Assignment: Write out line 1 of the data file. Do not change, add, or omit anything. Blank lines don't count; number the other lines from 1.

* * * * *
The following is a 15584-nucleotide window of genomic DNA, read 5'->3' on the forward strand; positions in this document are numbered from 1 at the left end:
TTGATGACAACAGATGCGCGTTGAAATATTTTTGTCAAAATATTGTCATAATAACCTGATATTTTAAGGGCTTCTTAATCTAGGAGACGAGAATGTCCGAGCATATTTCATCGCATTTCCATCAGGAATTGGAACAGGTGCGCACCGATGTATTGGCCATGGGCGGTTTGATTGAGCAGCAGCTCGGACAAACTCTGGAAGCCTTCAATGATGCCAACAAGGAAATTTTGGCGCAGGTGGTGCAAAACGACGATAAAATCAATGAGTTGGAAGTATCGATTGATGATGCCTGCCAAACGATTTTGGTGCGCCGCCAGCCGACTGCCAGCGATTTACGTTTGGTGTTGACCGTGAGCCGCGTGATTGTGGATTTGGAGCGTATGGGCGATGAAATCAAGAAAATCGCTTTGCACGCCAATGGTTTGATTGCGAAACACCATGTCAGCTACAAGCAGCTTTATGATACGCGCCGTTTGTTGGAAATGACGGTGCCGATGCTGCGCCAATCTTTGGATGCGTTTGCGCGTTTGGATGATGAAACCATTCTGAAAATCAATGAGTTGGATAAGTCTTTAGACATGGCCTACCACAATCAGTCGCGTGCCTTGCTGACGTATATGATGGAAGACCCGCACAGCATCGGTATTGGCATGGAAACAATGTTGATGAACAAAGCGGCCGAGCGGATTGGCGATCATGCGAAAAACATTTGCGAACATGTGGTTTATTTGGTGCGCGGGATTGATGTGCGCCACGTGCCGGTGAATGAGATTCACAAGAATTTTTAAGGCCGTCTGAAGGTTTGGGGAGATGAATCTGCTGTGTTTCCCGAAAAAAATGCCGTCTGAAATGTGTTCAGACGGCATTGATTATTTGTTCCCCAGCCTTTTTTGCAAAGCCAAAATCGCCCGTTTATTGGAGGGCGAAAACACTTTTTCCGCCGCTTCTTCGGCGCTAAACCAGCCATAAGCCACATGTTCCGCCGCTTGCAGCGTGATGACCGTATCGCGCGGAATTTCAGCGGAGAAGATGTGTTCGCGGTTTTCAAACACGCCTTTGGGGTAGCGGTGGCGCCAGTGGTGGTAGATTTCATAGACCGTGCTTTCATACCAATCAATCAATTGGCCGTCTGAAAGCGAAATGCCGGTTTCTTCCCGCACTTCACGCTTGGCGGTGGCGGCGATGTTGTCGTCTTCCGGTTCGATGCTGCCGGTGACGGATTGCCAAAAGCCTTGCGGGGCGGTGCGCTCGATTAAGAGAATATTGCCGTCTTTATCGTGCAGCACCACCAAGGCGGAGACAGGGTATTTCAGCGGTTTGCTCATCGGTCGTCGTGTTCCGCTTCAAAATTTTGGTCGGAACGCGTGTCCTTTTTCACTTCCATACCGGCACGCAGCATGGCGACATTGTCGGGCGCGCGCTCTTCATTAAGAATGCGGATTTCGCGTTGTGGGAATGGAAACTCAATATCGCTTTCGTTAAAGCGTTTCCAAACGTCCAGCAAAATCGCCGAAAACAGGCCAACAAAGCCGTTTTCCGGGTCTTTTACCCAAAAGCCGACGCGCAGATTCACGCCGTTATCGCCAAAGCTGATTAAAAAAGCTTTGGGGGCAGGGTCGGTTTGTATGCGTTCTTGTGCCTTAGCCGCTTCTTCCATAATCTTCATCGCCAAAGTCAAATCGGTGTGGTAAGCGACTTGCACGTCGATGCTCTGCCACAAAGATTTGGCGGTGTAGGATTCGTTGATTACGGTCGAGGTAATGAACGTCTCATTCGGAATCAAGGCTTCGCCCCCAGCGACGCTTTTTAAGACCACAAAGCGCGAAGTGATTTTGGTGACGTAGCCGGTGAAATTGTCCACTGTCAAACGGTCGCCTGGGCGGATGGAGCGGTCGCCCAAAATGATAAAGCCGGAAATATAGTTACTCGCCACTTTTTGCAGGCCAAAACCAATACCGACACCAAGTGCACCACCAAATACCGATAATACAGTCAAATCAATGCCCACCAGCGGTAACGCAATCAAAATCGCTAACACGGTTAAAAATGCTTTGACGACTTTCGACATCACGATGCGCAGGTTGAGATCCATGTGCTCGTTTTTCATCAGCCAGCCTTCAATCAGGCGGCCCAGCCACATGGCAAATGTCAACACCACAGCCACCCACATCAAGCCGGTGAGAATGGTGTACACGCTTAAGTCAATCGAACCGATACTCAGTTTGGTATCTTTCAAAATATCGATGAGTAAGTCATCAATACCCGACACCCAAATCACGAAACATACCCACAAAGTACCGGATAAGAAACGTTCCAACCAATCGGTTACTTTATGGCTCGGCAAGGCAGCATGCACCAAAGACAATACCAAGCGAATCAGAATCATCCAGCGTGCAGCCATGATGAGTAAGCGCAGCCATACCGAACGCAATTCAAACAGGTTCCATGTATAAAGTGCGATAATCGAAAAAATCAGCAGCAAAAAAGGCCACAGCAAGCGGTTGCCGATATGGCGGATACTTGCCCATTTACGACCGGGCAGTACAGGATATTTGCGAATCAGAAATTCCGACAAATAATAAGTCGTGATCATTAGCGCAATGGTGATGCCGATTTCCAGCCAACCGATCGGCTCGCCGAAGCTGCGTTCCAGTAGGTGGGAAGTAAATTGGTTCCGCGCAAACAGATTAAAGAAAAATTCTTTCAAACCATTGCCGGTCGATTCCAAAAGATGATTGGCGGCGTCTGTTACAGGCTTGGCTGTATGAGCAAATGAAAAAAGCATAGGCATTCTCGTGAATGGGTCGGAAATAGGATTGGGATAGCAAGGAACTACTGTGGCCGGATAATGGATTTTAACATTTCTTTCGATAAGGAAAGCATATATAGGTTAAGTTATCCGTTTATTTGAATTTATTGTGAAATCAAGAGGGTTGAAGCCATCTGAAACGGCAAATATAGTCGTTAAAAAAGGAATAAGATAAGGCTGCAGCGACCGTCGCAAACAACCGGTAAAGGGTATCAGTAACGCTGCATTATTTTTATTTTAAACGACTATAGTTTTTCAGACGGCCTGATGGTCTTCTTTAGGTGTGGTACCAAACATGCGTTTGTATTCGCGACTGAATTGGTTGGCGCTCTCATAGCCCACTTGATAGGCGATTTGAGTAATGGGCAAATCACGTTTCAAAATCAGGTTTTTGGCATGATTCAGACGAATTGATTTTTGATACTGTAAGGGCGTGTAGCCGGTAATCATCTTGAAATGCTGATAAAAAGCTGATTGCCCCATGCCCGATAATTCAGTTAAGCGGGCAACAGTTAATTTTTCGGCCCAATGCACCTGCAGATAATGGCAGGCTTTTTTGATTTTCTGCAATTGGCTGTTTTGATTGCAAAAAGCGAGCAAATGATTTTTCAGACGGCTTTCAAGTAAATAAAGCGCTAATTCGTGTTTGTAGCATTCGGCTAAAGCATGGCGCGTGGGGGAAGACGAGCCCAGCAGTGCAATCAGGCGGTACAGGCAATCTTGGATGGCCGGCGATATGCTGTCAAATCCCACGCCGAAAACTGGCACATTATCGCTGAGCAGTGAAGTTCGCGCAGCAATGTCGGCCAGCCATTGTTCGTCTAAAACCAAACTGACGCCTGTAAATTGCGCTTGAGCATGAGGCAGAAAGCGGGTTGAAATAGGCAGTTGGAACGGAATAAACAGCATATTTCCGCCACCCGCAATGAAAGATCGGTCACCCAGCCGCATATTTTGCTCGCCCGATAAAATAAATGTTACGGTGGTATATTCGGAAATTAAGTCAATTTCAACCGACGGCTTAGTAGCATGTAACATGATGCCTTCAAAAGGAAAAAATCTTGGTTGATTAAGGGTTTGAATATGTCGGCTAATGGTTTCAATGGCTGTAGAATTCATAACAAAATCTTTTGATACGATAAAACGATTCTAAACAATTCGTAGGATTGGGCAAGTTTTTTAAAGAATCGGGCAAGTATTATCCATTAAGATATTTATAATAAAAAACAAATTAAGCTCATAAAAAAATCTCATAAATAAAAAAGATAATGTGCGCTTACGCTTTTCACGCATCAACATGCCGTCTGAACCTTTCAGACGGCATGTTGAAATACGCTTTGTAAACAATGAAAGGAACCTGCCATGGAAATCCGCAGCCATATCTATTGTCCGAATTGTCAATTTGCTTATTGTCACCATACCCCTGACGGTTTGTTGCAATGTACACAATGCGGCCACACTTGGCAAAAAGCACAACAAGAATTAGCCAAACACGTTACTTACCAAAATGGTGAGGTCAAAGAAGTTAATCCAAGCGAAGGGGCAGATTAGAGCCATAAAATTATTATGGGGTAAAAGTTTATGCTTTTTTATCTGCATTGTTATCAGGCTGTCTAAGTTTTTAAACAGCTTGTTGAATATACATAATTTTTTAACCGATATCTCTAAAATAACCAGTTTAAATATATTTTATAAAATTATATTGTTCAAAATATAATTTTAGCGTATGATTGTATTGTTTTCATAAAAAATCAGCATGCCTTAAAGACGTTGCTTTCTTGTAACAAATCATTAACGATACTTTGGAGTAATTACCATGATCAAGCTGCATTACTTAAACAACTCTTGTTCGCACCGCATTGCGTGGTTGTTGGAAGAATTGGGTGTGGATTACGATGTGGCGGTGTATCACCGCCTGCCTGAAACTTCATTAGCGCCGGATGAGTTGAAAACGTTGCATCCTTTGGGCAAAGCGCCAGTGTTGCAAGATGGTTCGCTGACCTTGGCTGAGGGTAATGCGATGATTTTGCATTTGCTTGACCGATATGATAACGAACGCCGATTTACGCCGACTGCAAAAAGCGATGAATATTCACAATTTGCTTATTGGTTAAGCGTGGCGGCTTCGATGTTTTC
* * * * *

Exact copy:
The following is a 15584-nucleotide window of genomic DNA, read 5'->3' on the forward strand; positions in this document are numbered from 1 at the left end: